Religiously affiliated organizations will be able to opt out of providing their employees with insurance coverage for contraceptives under updates to an Obama administration mandate that the Department of Health and Human Services is expected to unveil on Friday, according to two sources.
In March, after an uproar among religious institutions that didn't want to pay for contraceptives, the Obama administration offered several policy suggestions that would require the administrator of the insurance policy, not the religious institution or the insurer, to pay for contraception coverage and invited comment on those proposals.
The administration is expected to detail how it will handle two of the more controversial situations, said a source familiar with Friday's announcement.
"Religiously affiliated organizations will be given the option of exempting themselves from the requirement of providing their employees with contraceptive access or service that they are morally opposed to," said the source.
A spokesman for the Health and Human Services Department refused to comment on the expected policy announcement.
If an institution opts out of paying for contraceptive coverage, individual employees will get coverage through a third entity. That separate exchange, said the source, would be paid for by the insurance company.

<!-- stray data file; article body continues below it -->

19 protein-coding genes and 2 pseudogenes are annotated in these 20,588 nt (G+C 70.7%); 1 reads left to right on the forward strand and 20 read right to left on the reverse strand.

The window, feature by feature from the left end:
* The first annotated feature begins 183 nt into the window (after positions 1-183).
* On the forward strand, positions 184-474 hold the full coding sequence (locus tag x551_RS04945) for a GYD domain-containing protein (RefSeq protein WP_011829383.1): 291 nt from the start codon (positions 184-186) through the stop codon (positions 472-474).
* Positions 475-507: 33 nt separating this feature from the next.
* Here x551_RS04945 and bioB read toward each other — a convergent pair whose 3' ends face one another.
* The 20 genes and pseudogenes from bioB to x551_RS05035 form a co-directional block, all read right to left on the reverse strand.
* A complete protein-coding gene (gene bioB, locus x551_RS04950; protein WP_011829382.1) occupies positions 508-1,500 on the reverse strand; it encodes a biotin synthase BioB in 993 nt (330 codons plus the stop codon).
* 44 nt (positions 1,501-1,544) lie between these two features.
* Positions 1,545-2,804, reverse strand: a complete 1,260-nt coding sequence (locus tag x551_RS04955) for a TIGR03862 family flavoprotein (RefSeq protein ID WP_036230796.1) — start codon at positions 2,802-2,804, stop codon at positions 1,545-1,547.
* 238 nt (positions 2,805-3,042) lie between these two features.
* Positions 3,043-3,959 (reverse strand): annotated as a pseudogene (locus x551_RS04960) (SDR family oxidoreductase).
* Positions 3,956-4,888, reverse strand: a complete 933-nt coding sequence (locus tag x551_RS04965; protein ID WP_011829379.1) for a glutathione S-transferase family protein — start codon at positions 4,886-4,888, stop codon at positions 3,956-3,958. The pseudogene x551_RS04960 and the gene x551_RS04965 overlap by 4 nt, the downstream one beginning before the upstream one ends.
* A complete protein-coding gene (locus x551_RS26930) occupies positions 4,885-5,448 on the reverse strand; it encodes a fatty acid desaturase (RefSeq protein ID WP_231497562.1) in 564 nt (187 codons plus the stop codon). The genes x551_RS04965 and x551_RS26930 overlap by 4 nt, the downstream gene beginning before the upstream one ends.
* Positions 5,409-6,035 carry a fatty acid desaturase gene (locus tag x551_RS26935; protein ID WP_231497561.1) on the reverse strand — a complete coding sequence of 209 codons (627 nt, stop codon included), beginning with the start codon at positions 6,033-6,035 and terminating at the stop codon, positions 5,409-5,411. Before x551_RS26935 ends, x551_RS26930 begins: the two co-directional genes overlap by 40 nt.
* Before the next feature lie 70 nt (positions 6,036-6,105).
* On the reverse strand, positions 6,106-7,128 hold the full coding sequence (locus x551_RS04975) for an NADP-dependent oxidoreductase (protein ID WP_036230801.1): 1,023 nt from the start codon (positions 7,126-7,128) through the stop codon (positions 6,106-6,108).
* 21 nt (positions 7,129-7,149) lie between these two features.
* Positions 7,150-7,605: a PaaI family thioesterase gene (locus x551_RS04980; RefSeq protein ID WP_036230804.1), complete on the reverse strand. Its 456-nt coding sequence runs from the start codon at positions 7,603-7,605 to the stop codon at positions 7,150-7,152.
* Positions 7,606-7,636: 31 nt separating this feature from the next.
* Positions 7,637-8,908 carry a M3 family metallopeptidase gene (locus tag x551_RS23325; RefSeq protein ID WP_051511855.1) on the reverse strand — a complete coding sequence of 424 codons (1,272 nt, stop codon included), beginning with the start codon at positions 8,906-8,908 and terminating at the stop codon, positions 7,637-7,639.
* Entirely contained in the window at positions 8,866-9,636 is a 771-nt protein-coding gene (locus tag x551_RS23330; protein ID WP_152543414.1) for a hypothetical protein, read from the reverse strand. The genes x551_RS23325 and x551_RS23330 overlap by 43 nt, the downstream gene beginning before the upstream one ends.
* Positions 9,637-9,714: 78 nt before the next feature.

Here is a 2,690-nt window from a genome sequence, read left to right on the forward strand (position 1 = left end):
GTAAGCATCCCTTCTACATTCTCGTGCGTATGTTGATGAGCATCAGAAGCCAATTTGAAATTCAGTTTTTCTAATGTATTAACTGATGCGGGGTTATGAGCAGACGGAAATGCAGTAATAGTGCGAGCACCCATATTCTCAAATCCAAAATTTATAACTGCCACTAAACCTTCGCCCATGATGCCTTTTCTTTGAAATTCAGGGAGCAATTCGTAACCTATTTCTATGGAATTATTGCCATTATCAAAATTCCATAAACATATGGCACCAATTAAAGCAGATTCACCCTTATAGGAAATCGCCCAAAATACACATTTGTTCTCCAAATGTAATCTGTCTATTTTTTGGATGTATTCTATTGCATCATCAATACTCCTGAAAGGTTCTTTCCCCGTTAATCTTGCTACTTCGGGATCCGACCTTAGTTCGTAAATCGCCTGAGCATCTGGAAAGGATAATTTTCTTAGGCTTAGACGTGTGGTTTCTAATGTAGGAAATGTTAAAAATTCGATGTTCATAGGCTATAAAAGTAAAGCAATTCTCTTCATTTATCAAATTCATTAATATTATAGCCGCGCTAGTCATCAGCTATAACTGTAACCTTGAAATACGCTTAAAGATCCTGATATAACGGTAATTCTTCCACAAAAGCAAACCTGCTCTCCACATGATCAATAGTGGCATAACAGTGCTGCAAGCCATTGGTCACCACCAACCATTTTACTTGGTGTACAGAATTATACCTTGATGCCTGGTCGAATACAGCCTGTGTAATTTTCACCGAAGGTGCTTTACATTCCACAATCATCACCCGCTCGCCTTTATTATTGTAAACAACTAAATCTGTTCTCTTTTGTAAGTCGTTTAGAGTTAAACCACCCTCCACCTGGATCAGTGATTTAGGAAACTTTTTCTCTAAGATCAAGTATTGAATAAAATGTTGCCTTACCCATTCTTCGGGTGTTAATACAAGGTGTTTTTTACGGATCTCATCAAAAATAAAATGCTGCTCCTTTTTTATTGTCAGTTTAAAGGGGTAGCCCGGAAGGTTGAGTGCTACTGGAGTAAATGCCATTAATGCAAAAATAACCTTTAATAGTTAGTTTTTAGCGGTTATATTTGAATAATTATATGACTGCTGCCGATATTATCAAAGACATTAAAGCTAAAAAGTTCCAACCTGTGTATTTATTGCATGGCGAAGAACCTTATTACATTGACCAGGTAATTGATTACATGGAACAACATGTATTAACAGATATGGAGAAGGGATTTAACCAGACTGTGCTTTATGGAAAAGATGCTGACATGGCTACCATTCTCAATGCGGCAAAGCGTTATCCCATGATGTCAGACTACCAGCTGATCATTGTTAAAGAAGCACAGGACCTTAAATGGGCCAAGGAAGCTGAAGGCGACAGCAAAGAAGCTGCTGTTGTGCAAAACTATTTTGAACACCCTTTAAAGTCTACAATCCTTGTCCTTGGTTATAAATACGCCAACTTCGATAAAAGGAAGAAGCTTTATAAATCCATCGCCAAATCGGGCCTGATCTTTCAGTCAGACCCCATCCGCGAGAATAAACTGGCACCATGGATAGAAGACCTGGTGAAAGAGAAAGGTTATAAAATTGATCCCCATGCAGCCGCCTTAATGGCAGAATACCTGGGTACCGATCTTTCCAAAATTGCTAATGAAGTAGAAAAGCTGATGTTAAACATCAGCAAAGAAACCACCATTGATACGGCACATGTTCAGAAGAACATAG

The second proposal would address self-insurers, organizations that are large enough to pay for their own health care costs, such as a large Catholic diocese.
Those groups, according to the source, will be exempt from having to provide contraceptives, but their employees would be allowed access to contraceptive coverage through other means.
The original mandate on providing contraception was part of the Affordable Care Act and required that insurers provide, at no cost to those insured, all FDA-approved forms of contraception. Houses of worship have been exempted from the start, and the administration last year widened those exemptions to include other religiously affiliated organizations, like universities and hospitals.
That still left groups across a wide spectrum of faiths, many of whom teach that use of contraception is morally wrong, covered by the mandate. They denounced it, saying it infringed on their religious liberty. A group of 43 Catholic organizations challenged the rules in federal court in May.
The administration has defended the mandate.
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